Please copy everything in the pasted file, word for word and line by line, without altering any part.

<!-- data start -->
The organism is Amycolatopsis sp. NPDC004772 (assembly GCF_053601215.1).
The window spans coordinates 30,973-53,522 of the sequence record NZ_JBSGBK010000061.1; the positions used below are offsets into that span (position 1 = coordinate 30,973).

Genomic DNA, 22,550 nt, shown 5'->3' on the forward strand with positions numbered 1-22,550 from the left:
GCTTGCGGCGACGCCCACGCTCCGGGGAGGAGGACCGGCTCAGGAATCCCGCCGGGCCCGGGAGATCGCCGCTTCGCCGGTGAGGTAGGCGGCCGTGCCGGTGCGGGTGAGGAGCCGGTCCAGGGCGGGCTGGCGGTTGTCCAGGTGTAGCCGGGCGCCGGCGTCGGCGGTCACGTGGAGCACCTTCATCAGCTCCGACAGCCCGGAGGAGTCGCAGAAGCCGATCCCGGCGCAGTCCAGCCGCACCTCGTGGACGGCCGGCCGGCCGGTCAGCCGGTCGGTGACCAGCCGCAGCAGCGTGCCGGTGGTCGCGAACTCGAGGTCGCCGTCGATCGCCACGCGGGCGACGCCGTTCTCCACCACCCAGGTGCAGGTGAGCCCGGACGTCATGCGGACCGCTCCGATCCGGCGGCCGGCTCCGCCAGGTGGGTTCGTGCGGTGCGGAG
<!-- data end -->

The organism is Amycolatopsis sp. NPDC004772 (assembly GCF_053601215.1).
The window spans coordinates 30,973-53,522 of the sequence record NZ_JBSGBK010000061.1; the positions used below are offsets into that span (position 1 = coordinate 30,973).

Genomic DNA, 22,550 nt, shown 5'->3' on the forward strand with positions numbered 1-22,550 from the left:
GCTTGCGGCGACGCCCACGCTCCGGGGAGGAGGACCGGCTCAGGAATCCCGCCGGGCCCGGGAGATCGCCGCTTCGCCGGTGAGGTAGGCGGCCGTGCCGGTGCGGGTGAGGAGCCGGTCCAGGGCGGGCTGGCGGTTGTCCAGGTGTAGCCGGGCGCCGGCGTCGGCGGTCACGTGGAGCACCTTCATCAGCTCCGACAGCCCGGAGGAGTCGCAGAAGCCGATCCCGGCGCAGTCCAGCCGCACCTCGTGGACGGCCGGCCGGCCGGTCAGCCGGTCGGTGACCAGCCGCAGCAGCGTGCCGGTGGTCGCGAACTCGAGGTCGCCGTCGATCGCCACGCGGGCGACGCCGTTCTCCACCACCCAGGTGCAGGTGAGCCCGGACGTCATGCGGACCGCTCCGATCCGGCGGCCGGCTCCGCCAGGTGGGTTCGTGCGGTGCGGAG